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Alien species are defined in this report as ones not occurring naturally in Britain , i.e. species that have been introduced accidentally or deliberately by humans. (It should be noted that there may be some debate about identifying alien species for Scotland as opposed to the rest of Britain ). Accidental entry includes escape, outcasts from gardens, and carriage on vehicles, animals or persons moving between countries, or in products such as grain, hay and timber. The opportunities for alien species to become established are probably still increasing, with greater trade, more people travelling, new crops and management practices, and also climate changes. In particular, the predicted warming during the next century is likely to open Scotland to invasion from an increased number of species, as warmer regions tend to have greater species diversity than cooler regions. (The case of tree mallow, which is native to the south-west and west coast of the UK but now seriously spreading on bird islands in the Firth of Forth region and endangering the puffin population, is an example for the effects of slowly rising temperatures (CEH, 2005).

An SNH audit carried out in 2001 found a total of 988 non-native species in Scotland . The pathway by which the greatest number of species (mostly plants) is introduced to the wild in Scotland is from gardens. Alien species occur in greater numbers in the South and Central Belt regions of Scotland than elsewhere (partly due to the greater human population in these regions). The habitats into which most vascular plants have become established are man-made ones (arable land, waste ground), grasslands and woodlands; very few occur in upland habitats. (Welch et al., 2001)

In Scotland , rhododendron reduces the biodiversity of Atlantic oakwoods while American mink is held partially responsible for the decline of water vole populations. Hybridisation has occurred between non-native sika and native red deer as well as between native and non-native plants. Japanese knotweed undermines flood defences, and the impact of bark stripping by grey squirrels reduces forestry production.

Alien species can also affect human health, e.g. phytophotodermatitis through contact with giant hogweed or leptospirosis spread by the brown rat. There have been relatively few successful control eradication programmes against non-native species. Control measures are generally not implemented until a species becomes a problem, by which stage they are very expensive (Birnie et al., 2004).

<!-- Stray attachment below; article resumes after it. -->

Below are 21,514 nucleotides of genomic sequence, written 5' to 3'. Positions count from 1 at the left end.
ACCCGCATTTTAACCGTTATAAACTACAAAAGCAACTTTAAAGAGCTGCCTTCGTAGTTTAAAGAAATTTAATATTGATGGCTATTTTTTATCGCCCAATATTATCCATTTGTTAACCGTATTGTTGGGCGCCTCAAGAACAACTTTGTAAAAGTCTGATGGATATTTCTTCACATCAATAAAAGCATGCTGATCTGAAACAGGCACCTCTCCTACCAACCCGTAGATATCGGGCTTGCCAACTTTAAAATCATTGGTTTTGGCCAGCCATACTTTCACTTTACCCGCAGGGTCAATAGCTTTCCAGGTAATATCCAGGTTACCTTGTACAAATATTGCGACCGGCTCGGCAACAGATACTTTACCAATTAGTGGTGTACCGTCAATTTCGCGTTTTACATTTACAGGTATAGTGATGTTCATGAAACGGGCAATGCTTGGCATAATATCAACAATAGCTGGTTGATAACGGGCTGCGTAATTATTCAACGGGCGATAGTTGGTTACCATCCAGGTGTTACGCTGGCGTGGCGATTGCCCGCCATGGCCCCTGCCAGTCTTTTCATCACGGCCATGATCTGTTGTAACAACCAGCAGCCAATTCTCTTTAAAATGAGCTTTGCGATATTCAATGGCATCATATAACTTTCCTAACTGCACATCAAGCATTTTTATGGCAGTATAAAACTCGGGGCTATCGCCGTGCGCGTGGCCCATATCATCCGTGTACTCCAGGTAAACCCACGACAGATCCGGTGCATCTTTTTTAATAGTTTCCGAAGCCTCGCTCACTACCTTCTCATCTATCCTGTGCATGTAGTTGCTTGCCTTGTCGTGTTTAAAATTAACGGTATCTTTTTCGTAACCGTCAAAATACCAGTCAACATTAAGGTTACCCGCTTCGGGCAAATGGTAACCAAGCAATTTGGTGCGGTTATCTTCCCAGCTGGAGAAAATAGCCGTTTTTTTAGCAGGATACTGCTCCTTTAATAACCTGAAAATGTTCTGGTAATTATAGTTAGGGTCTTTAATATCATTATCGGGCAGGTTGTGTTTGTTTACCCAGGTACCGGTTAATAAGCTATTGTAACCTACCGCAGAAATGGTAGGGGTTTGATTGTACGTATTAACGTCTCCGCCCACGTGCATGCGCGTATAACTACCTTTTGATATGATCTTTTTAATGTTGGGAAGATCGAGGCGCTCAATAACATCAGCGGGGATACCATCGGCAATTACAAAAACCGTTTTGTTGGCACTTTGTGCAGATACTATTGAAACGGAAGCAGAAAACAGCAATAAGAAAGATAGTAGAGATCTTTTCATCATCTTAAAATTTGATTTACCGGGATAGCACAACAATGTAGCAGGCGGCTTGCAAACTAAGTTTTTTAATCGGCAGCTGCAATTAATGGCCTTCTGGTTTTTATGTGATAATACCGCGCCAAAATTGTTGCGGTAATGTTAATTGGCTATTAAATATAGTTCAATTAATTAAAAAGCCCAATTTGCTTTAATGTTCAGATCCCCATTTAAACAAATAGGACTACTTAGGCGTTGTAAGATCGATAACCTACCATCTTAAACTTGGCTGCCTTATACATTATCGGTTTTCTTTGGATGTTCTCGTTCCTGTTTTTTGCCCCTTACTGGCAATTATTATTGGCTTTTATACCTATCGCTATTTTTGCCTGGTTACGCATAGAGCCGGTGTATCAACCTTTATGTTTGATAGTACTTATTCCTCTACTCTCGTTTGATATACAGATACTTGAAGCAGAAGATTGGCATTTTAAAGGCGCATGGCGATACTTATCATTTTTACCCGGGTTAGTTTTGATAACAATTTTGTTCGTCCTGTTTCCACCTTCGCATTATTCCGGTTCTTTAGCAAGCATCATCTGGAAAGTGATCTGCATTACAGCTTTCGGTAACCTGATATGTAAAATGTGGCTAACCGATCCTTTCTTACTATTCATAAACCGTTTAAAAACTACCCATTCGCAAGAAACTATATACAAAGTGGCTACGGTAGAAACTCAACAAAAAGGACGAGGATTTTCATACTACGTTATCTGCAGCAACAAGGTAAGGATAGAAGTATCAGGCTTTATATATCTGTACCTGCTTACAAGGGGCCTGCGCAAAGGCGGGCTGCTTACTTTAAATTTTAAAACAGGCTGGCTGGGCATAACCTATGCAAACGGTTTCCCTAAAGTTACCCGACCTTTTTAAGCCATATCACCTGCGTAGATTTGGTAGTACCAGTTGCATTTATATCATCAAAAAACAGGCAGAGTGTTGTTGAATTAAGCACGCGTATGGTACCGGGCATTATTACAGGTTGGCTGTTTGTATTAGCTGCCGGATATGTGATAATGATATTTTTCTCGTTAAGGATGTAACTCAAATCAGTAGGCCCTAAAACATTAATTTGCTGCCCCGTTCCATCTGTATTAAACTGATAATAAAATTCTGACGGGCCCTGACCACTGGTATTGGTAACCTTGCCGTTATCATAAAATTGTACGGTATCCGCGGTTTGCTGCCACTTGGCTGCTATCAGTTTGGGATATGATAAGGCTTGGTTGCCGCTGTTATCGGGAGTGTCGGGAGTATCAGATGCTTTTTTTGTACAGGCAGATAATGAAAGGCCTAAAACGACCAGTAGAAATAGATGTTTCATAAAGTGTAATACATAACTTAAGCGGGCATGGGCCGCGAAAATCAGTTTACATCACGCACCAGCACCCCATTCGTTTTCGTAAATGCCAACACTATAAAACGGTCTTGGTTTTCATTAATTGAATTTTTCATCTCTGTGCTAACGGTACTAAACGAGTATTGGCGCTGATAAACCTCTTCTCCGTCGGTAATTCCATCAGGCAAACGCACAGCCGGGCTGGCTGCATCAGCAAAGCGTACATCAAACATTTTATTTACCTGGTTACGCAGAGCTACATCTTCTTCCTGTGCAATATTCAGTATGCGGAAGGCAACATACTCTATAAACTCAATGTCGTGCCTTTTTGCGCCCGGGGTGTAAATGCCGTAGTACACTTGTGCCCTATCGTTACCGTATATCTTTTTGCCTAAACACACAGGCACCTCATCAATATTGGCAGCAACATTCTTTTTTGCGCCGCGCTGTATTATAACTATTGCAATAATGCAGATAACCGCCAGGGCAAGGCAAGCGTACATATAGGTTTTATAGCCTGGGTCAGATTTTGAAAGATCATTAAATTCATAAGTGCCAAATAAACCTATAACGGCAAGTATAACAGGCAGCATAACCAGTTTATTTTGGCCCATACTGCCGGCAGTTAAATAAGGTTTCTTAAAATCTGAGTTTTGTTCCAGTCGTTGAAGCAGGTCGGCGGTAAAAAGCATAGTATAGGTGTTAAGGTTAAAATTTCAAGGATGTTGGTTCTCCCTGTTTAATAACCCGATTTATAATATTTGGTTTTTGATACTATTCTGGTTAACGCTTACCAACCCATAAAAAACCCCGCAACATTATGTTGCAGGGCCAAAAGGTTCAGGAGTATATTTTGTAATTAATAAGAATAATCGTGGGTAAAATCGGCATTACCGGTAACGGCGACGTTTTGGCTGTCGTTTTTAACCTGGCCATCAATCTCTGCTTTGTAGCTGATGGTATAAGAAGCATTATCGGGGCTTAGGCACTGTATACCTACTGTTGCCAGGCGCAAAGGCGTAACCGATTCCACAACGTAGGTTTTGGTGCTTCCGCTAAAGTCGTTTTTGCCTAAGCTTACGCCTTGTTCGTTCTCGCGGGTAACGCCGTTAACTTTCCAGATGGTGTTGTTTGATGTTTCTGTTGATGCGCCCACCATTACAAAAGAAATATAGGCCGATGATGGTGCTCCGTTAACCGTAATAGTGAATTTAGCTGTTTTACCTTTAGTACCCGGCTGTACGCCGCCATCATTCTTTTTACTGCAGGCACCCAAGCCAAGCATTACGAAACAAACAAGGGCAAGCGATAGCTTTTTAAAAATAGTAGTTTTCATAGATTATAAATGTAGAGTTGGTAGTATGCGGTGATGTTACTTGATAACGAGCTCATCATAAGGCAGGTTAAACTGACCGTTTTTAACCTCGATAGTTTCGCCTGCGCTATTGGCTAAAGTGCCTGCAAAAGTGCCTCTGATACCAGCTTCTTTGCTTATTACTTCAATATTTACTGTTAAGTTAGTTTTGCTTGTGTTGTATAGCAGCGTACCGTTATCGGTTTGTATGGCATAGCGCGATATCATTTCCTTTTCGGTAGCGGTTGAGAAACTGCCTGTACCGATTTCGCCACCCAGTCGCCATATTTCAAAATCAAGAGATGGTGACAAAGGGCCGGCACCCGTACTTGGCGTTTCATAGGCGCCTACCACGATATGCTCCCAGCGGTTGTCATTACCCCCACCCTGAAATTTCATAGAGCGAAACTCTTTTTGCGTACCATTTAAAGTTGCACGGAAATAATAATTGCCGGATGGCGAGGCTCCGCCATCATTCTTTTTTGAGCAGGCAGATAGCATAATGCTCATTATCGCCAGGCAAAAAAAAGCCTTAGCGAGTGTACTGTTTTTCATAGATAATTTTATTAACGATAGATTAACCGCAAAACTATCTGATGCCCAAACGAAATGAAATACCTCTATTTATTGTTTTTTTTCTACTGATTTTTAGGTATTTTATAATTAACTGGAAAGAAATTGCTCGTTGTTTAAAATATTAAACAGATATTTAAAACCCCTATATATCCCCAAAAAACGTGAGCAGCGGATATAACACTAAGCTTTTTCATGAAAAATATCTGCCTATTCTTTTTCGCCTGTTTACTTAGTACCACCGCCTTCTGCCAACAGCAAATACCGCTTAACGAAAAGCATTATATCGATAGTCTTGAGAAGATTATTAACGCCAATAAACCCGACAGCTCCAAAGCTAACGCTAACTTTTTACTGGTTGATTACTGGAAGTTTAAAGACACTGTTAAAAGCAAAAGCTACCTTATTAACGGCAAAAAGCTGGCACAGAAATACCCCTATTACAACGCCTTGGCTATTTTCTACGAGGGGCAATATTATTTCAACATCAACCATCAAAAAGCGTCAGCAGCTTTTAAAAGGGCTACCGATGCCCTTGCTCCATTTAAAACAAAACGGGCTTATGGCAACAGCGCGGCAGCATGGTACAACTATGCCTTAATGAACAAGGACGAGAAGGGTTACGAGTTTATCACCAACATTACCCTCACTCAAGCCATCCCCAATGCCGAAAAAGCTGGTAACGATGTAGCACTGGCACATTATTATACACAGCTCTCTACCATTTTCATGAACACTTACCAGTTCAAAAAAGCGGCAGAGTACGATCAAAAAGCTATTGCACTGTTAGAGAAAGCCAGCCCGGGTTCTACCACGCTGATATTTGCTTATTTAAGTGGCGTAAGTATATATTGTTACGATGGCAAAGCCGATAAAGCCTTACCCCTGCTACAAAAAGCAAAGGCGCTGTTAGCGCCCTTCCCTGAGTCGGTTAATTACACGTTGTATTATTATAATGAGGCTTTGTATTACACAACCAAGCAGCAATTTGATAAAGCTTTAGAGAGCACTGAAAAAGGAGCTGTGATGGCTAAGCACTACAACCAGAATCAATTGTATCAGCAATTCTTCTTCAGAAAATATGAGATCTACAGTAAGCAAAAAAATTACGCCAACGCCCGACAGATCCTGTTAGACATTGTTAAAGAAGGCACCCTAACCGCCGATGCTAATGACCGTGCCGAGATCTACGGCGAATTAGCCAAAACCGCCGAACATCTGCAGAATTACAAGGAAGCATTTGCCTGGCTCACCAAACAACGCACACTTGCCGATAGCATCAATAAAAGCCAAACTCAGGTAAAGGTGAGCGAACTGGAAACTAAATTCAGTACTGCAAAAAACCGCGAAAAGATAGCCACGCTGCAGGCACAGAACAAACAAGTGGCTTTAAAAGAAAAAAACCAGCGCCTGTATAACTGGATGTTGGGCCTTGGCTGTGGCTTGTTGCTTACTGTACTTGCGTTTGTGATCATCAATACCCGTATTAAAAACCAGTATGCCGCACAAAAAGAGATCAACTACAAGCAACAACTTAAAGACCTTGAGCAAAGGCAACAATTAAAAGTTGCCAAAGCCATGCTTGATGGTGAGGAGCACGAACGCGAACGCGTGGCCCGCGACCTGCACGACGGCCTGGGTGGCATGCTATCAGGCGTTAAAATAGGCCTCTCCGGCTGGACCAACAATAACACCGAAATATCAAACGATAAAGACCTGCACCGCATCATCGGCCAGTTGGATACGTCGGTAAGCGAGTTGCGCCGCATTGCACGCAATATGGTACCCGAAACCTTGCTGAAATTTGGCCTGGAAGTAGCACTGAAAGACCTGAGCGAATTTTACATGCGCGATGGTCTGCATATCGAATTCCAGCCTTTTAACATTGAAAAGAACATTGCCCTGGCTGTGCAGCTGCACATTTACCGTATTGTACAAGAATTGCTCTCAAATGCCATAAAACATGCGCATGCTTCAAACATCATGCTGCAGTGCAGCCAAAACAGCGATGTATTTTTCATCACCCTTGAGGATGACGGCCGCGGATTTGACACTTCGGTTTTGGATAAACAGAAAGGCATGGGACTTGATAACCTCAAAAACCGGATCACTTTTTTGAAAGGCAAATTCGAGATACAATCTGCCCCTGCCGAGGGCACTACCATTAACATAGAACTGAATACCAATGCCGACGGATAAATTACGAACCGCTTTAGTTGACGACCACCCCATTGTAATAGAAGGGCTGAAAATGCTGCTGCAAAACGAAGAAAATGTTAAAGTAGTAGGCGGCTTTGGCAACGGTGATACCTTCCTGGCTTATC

A total of 13 mammals are considered to be alien in Scotland . Four species are of domestic/ feral origin: the domestic cat, the feral ferret, the feral goat and the American mink. Another four species have been long established in Scotland – the rabbit, the house mouse, the common/brown rat, and the brown hare. Three species have been introduced deliberately for "aesthetic" or sporting purposes: the grey squirrel, which is now implicated in the decline of the native red squirrel; Sika deer and fallow deer. Also, the hedgehog (although not an alien to Scotland) has been introduced for aesthetic reasons to the Outer Hebrides where it did not occur naturally, and has seriously damaged the ground-nesting native avifauna on some islands (Welch et al., 2001). Alien birds include pheasant and red-legged partridge.

Biological invasions, accidental or deliberate, by non-native species are a significant component of human-caused environmental change, often resulting in a significant loss of bio-diversity, economic value and function of the invaded ecosystem. Climate change is likely to facilitate future invasions of Scotland , as warmer regions have greater variety in species than cooler regions. Whereas some alien species have long been established in Scotland (e.g. rabbit, house mouse), others have only become a noticeable presence and potential problem more recently (American mink, Japanese knotweed, tree mallow).